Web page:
Saturday, May 9, 2015

If you read nothing else today, read this piece on Scotland vs. England. (It's a proxy for progressives vs. conservatives everywhere!)

It's all about austerity, reports John Nichols in The Nation. England's conservatives, who love the pain from austerity (as long as it's other people suffering), won big in the recent election; it was a blood bath for the Labour party. That's what we will hear from our own media. But the Scottish National Party won 56 of the 59 Scottish seats in the UK parliament on a platform opposing austerity. Why did Labour lose? They aligned with the conservatives in the referendum on Scottish independence.

When Labour and the SNP went head-to-head in Scotland, Labour lost more than 40 seats. Why the wipeout? Despite the fact that Labour was the opposition party to Cameron and his government, it fully aligned with the Tories to oppose the 2014 Scottish referendum. Labour leaders failed to recognize that the referendum vote was not merely raising the issue of independence but the issue of austerity. While Labour was not going to back independence, its shoulder-to-shoulder campaigning with Cameron's Conservatives blurred the lines of distinction.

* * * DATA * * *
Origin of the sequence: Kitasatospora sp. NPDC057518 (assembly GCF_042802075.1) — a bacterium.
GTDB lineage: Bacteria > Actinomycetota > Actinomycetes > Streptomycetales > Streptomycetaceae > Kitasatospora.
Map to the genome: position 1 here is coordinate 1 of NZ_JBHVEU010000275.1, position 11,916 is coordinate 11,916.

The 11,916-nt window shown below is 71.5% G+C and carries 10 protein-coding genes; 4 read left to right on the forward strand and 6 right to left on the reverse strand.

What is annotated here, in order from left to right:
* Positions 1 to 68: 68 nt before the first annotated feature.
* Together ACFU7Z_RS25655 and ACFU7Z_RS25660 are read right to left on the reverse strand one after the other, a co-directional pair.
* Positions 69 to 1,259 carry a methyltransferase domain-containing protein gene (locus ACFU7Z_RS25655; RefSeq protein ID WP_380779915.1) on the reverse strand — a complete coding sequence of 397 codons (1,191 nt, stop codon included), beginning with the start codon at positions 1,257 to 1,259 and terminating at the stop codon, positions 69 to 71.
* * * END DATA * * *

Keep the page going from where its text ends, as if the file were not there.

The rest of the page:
Blurred lines are bad politics, especially when essential economic issues are being debated. They suggest what Sturgeon refers to as a "cozy consensus" around austerity.

The message of the SNP breakthrough, not just for Scotland, and not just for Britain, is that people are sick of the "cozy consensus." And they are ready to vote for radical alternatives. Americans progressives can, and should, learn from the emerging anti-austerity politics that says, unequivocally, that the cuts must end and a new economy must emerge.

Those blurred lines obscure values and cloud messages and obfuscate issues. That's why Democrats in the U. S. keep losing - losing elections and losing members of the Party. If we want to win, we need simple, emotional, value-driven messages about what we stand for. And it should not be austerity.

For more on the Scottish vote, check out Rachel Maddow's piece in the post below.

I am headed to Scotland this summer. What could be better than sampling single malts in a progressive country?

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